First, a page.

Thursday, 15 June 2017

Ocean acidification impairs the nitrogen-fixing bacteria


While increased carbon dioxide levels theoretically boost the productivity of nitrogen-fixing bacteria in the world's oceans, because of its "fertilizing" effect, a new study reveals how increasingly acidic seawater featuring higher levels of this gas can overwhelm these benefits, hampering the essential service these bacteria provide for marine life.

The new data help explain disparities in previous studies exploring the effects of ocean acidification on nitrogen fixation. The abundant cyanobacteria Trichodesmium is estimated to contribute up to 50% of marine nitrogen fixation; therefore, understanding how this species will respond to a changing environment is critical.

Some studies have reported that, under acidified conditions, Trichodesmium significantly increases its rates of nitrogen fixation, photosynthesis and growth, whereas others have documented significant decreases in these processes. Haizheng Hong et al. studied Trichodesmium under controlled conditions, correcting for ammonium and copper contamination (which they say affected some previous results).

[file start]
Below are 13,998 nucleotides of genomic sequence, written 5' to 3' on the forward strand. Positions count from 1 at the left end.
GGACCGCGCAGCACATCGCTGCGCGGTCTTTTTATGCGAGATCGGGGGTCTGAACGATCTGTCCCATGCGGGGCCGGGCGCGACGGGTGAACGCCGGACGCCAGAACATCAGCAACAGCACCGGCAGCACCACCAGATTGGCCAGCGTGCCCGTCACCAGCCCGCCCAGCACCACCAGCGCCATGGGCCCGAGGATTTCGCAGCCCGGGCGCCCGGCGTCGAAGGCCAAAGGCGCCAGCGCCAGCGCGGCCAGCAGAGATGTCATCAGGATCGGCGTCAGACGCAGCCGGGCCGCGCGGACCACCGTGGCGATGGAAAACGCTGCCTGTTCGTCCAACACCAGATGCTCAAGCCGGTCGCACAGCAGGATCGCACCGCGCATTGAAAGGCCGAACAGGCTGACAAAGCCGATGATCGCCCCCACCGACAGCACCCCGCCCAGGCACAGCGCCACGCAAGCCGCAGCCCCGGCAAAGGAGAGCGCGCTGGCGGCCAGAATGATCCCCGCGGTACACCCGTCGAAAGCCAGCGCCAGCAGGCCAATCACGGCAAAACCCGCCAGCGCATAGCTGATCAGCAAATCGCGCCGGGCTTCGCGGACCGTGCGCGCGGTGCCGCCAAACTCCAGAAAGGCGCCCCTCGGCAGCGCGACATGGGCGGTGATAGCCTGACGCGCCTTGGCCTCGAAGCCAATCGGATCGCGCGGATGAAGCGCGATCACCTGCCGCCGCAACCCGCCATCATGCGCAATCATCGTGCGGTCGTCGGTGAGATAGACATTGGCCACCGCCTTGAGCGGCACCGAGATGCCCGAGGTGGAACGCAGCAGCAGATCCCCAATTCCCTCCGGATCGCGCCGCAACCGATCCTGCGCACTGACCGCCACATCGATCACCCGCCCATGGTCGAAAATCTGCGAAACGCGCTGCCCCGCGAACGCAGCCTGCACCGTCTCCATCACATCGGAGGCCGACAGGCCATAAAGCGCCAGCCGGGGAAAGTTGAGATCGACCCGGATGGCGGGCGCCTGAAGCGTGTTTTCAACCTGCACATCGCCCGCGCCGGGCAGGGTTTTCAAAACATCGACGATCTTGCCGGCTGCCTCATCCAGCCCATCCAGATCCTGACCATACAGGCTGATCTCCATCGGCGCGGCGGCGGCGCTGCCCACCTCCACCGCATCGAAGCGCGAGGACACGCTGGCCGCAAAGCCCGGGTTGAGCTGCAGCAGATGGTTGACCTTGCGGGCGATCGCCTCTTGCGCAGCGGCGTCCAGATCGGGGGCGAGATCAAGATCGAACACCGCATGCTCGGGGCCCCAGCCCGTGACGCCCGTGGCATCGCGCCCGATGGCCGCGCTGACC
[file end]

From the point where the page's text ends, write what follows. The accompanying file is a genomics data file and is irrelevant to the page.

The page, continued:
They found that increasingly acidic water negatively impacted the bacterium's ability to fix nitrogen. The negative impacts were even more pronounced if iron, an essential nutrient for Trichodesmium, was limited. Further analysis of key bacterial proteins revealed that acidification under iron-limited conditions requires a reallocation of iron among proteins to compensate for the loss of nitrogen-fixation efficiency.

The researchers also sampled Trichodesmium at three stations in the northern South China Sea, where surface iron concentrations are very low; nitrogen fixation was also limited in these locations.

Reference:

Haizheng Hong, Rong Shen, Futing Zhang, Zuozhu Wen, Siwei Chang, Wenfang Lin, Sven A. Kranz, Ya-Wei Luo, Shuh-Ji Kao, Fran├žois M. M. Morel, Dalin Shi. The complex effects of ocean acidification on the prominent N 2 -fixing cyanobacterium Trichodesmium. Science, 2017; eaal2981 DOI: 10.1126/science.aal2981



Posted by Dr. Tim Sandle